WHO declares public health emergency over growing Zika virus concerns

The WHO has declared a public health emergency because of the Zika virus outbreak.

The Zika virus is now considered a public health emergency, after public officials from the World Health Organization (WHO) expressed major concern over the growing outbreak in Latin America.

The WHO is particularly worried about the effects of the disease, which causes neurological issues and microcephaly. Microcephaly causes newborns to have unusually small heads.

“I am now declaring that the recent cluster of microcephaly cases and other neurological disorders reported in Brazil, following a similar cluster in French Polynesia in 2014, constitutes a public health emergency of international concern,” Margaret Chan, WHO director-general, said during a recent conference.

The WHO International Health Regulation Emergency Committee expressed concern over the Zika virus and the issues it causes, which led to the declaration of the public health emergency.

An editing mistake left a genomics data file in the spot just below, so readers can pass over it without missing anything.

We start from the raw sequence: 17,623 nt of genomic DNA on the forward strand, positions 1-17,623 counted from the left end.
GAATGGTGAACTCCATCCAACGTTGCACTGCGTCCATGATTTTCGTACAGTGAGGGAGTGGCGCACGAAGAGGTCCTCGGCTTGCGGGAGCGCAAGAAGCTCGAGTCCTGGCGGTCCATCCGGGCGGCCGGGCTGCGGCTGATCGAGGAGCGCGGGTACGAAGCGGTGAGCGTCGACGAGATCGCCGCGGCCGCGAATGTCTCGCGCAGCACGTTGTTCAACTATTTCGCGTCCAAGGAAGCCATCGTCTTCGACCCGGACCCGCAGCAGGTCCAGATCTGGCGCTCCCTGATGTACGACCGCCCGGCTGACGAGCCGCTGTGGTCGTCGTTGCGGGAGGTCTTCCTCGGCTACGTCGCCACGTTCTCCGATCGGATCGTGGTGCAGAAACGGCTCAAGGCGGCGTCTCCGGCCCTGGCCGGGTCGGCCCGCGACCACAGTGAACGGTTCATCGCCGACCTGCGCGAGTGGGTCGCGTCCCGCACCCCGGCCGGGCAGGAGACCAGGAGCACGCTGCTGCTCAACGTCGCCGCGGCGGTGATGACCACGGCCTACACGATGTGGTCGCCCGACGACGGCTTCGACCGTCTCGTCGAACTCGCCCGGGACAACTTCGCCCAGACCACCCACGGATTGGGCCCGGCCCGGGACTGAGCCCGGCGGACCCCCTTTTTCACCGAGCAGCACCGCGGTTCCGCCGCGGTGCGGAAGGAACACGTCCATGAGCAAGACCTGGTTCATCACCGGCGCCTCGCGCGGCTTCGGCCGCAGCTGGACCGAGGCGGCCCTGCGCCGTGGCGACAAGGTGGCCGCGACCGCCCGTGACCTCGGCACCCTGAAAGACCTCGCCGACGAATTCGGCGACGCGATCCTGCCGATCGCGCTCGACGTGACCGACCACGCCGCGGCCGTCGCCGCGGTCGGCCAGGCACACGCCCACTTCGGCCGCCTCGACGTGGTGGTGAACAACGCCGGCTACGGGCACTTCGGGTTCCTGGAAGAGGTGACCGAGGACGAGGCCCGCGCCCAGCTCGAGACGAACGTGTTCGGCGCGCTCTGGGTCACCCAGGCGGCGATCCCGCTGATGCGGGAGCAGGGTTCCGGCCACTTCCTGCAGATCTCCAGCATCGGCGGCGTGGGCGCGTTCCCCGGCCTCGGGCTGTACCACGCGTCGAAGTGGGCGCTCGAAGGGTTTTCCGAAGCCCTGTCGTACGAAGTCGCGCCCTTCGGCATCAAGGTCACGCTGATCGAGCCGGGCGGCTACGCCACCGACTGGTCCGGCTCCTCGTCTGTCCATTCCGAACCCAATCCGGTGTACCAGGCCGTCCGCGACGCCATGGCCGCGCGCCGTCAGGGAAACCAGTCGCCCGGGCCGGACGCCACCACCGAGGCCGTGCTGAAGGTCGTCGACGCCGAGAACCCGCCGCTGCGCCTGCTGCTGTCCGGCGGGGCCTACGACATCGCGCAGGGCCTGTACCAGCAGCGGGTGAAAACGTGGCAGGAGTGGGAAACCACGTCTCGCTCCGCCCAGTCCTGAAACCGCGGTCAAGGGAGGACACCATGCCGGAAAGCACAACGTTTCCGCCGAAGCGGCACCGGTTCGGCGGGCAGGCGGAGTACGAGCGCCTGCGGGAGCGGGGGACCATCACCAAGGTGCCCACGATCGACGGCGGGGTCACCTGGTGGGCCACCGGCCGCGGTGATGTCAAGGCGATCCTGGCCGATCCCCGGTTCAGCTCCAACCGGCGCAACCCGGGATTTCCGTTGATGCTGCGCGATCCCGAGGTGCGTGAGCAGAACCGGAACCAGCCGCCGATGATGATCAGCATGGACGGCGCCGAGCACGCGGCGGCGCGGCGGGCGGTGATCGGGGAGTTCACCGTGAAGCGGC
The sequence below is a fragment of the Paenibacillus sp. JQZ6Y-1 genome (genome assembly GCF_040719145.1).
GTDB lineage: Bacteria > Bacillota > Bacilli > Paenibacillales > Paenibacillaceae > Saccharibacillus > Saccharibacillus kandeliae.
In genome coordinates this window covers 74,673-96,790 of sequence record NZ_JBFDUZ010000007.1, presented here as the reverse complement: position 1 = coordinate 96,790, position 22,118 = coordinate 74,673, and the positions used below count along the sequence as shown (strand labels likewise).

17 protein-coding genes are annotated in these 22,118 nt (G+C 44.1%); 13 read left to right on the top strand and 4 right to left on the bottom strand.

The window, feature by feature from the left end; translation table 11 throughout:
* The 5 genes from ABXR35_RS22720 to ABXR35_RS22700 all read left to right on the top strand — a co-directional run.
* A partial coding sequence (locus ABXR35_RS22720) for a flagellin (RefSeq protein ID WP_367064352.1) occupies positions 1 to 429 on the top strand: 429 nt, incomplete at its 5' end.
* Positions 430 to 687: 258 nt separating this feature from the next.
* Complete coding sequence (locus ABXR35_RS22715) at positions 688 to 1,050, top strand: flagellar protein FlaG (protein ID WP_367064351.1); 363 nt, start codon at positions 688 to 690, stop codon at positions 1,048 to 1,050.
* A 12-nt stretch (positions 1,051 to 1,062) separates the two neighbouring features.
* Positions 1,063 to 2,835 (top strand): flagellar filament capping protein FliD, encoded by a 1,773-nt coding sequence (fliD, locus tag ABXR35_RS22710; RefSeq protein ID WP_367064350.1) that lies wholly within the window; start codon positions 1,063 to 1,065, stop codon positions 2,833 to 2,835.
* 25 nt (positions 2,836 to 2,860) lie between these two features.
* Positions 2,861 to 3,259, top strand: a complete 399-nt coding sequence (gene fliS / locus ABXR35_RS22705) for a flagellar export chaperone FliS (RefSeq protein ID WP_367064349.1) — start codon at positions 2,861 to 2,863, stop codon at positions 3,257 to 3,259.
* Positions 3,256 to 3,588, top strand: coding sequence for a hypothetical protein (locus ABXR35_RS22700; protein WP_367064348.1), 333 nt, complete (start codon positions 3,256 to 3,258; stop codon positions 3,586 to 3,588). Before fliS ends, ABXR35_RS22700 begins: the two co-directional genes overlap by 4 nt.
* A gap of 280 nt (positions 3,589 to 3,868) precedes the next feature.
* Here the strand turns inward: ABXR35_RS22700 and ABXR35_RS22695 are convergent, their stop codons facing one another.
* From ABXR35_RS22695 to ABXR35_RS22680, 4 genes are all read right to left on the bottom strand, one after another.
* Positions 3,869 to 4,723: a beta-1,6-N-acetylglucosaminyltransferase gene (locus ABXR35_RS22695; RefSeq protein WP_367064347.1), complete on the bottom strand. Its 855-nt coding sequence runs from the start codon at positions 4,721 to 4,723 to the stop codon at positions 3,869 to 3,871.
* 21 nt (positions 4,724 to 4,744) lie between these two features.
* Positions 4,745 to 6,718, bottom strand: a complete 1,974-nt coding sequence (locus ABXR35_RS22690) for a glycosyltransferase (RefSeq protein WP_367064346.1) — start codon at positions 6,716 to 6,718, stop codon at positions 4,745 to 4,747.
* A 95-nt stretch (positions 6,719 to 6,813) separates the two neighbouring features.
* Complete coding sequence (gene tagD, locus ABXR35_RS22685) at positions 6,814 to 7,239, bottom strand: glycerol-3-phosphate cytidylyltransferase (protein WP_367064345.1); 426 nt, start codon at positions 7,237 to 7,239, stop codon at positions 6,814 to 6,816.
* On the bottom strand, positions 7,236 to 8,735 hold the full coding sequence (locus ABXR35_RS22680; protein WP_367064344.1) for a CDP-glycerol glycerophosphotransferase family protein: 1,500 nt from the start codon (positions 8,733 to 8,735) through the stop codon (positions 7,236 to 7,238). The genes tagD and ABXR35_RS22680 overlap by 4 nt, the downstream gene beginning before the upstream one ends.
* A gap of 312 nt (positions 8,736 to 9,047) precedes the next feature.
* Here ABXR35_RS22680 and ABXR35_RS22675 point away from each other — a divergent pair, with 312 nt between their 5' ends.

“The experts agree that a causal relationship between the Zika infection during pregnancy and microcephaly is strongly suspected, though not yet scientifically proven,” Chan said. “All agree on the urgent need to coordinate international efforts to investigate and understand this relationship better.”

The disease has been spreading rapidly throughout Latin America. A case was even reported in the U.S. after a citizen traveled south.

“At present, the most important protective measures are the control of mosquito populations and the prevention of mosquito bites in at-risk individuals, especially pregnant women,” Chan said.

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